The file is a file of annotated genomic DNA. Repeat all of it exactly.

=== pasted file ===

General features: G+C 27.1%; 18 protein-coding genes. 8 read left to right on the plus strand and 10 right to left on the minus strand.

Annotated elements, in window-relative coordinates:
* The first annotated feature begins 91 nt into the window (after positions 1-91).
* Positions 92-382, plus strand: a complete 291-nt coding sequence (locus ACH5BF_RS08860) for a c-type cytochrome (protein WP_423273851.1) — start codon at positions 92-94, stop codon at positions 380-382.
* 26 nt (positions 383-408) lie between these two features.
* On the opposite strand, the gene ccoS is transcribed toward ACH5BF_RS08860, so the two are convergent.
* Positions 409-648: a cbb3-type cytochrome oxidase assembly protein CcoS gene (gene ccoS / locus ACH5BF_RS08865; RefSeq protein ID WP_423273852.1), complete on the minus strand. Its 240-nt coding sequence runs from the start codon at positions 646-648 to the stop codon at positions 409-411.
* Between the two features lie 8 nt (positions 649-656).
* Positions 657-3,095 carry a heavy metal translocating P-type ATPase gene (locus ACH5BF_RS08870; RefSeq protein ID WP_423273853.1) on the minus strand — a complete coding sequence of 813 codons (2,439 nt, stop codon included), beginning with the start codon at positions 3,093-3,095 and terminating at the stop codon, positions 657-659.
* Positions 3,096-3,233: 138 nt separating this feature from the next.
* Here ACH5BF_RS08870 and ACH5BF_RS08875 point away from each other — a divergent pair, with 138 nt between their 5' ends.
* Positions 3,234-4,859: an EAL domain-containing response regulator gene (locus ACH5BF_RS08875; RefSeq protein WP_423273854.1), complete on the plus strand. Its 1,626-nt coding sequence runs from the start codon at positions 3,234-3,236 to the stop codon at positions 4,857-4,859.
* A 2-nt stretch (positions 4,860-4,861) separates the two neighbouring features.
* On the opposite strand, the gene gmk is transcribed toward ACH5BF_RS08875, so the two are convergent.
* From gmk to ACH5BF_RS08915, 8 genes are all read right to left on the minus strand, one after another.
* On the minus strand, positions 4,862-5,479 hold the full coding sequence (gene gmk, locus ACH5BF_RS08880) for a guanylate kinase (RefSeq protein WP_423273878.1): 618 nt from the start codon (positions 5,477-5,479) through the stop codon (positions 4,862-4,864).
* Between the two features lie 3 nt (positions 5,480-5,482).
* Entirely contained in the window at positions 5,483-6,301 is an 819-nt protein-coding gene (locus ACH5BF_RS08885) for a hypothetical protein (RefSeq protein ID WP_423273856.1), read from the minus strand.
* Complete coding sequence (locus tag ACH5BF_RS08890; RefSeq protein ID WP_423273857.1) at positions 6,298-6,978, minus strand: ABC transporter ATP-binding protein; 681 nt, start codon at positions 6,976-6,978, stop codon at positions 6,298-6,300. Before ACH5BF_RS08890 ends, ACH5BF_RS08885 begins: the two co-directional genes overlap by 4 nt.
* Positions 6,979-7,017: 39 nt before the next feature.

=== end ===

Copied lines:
General features: G+C 27.1%; 18 protein-coding genes. 8 read left to right on the plus strand and 10 right to left on the minus strand.

Annotated elements, in window-relative coordinates:
* The first annotated feature begins 91 nt into the window (after positions 1-91).
* Positions 92-382, plus strand: a complete 291-nt coding sequence (locus ACH5BF_RS08860) for a c-type cytochrome (protein WP_423273851.1) — start codon at positions 92-94, stop codon at positions 380-382.
* 26 nt (positions 383-408) lie between these two features.
* On the opposite strand, the gene ccoS is transcribed toward ACH5BF_RS08860, so the two are convergent.
* Positions 409-648: a cbb3-type cytochrome oxidase assembly protein CcoS gene (gene ccoS / locus ACH5BF_RS08865; RefSeq protein ID WP_423273852.1), complete on the minus strand. Its 240-nt coding sequence runs from the start codon at positions 646-648 to the stop codon at positions 409-411.
* Between the two features lie 8 nt (positions 649-656).
* Positions 657-3,095 carry a heavy metal translocating P-type ATPase gene (locus ACH5BF_RS08870; RefSeq protein ID WP_423273853.1) on the minus strand — a complete coding sequence of 813 codons (2,439 nt, stop codon included), beginning with the start codon at positions 3,093-3,095 and terminating at the stop codon, positions 657-659.
* Positions 3,096-3,233: 138 nt separating this feature from the next.
* Here ACH5BF_RS08870 and ACH5BF_RS08875 point away from each other — a divergent pair, with 138 nt between their 5' ends.
* Positions 3,234-4,859: an EAL domain-containing response regulator gene (locus ACH5BF_RS08875; RefSeq protein WP_423273854.1), complete on the plus strand. Its 1,626-nt coding sequence runs from the start codon at positions 3,234-3,236 to the stop codon at positions 4,857-4,859.
* A 2-nt stretch (positions 4,860-4,861) separates the two neighbouring features.
* On the opposite strand, the gene gmk is transcribed toward ACH5BF_RS08875, so the two are convergent.
* From gmk to ACH5BF_RS08915, 8 genes are all read right to left on the minus strand, one after another.
* On the minus strand, positions 4,862-5,479 hold the full coding sequence (gene gmk, locus ACH5BF_RS08880) for a guanylate kinase (RefSeq protein WP_423273878.1): 618 nt from the start codon (positions 5,477-5,479) through the stop codon (positions 4,862-4,864).
* Between the two features lie 3 nt (positions 5,480-5,482).
* Entirely contained in the window at positions 5,483-6,301 is an 819-nt protein-coding gene (locus ACH5BF_RS08885) for a hypothetical protein (RefSeq protein ID WP_423273856.1), read from the minus strand.
* Complete coding sequence (locus tag ACH5BF_RS08890; RefSeq protein ID WP_423273857.1) at positions 6,298-6,978, minus strand: ABC transporter ATP-binding protein; 681 nt, start codon at positions 6,976-6,978, stop codon at positions 6,298-6,300. Before ACH5BF_RS08890 ends, ACH5BF_RS08885 begins: the two co-directional genes overlap by 4 nt.
* Positions 6,979-7,017: 39 nt before the next feature.